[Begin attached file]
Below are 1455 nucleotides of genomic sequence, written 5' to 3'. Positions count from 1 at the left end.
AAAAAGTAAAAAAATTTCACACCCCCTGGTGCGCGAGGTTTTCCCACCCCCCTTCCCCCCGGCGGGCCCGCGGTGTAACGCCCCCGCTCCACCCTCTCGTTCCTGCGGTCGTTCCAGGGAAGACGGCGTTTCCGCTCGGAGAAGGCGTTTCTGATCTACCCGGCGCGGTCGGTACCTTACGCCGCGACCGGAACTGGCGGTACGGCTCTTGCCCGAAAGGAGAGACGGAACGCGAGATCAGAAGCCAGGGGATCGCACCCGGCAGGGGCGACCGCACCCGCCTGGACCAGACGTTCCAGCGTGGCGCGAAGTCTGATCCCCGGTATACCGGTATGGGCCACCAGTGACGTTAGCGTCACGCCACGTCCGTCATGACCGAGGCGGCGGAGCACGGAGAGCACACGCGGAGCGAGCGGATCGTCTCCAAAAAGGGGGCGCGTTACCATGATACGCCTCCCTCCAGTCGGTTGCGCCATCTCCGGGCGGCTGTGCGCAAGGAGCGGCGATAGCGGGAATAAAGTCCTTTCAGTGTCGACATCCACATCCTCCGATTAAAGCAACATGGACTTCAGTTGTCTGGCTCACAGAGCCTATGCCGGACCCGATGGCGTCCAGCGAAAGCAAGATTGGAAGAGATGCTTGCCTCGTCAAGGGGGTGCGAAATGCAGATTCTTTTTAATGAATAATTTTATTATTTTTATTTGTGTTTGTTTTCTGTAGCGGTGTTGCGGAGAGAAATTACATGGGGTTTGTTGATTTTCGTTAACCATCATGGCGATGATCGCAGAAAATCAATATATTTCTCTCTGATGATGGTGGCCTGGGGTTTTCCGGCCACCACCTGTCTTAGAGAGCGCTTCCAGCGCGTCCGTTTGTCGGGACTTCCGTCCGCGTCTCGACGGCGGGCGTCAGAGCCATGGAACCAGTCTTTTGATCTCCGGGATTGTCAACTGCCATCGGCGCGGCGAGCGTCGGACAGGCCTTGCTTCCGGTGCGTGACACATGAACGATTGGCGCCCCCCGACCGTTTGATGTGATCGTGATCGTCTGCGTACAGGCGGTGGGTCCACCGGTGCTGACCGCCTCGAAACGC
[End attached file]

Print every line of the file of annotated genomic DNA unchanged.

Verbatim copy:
Below are 1455 nucleotides of genomic sequence, written 5' to 3'. Positions count from 1 at the left end.
AAAAAGTAAAAAAATTTCACACCCCCTGGTGCGCGAGGTTTTCCCACCCCCCTTCCCCCCGGCGGGCCCGCGGTGTAACGCCCCCGCTCCACCCTCTCGTTCCTGCGGTCGTTCCAGGGAAGACGGCGTTTCCGCTCGGAGAAGGCGTTTCTGATCTACCCGGCGCGGTCGGTACCTTACGCCGCGACCGGAACTGGCGGTACGGCTCTTGCCCGAAAGGAGAGACGGAACGCGAGATCAGAAGCCAGGGGATCGCACCCGGCAGGGGCGACCGCACCCGCCTGGACCAGACGTTCCAGCGTGGCGCGAAGTCTGATCCCCGGTATACCGGTATGGGCCACCAGTGACGTTAGCGTCACGCCACGTCCGTCATGACCGAGGCGGCGGAGCACGGAGAGCACACGCGGAGCGAGCGGATCGTCTCCAAAAAGGGGGCGCGTTACCATGATACGCCTCCCTCCAGTCGGTTGCGCCATCTCCGGGCGGCTGTGCGCAAGGAGCGGCGATAGCGGGAATAAAGTCCTTTCAGTGTCGACATCCACATCCTCCGATTAAAGCAACATGGACTTCAGTTGTCTGGCTCACAGAGCCTATGCCGGACCCGATGGCGTCCAGCGAAAGCAAGATTGGAAGAGATGCTTGCCTCGTCAAGGGGGTGCGAAATGCAGATTCTTTTTAATGAATAATTTTATTATTTTTATTTGTGTTTGTTTTCTGTAGCGGTGTTGCGGAGAGAAATTACATGGGGTTTGTTGATTTTCGTTAACCATCATGGCGATGATCGCAGAAAATCAATATATTTCTCTCTGATGATGGTGGCCTGGGGTTTTCCGGCCACCACCTGTCTTAGAGAGCGCTTCCAGCGCGTCCGTTTGTCGGGACTTCCGTCCGCGTCTCGACGGCGGGCGTCAGAGCCATGGAACCAGTCTTTTGATCTCCGGGATTGTCAACTGCCATCGGCGCGGCGAGCGTCGGACAGGCCTTGCTTCCGGTGCGTGACACATGAACGATTGGCGCCCCCCGACCGTTTGATGTGATCGTGATCGTCTGCGTACAGGCGGTGGGTCCACCGGTGCTGACCGCCTCGAAACGC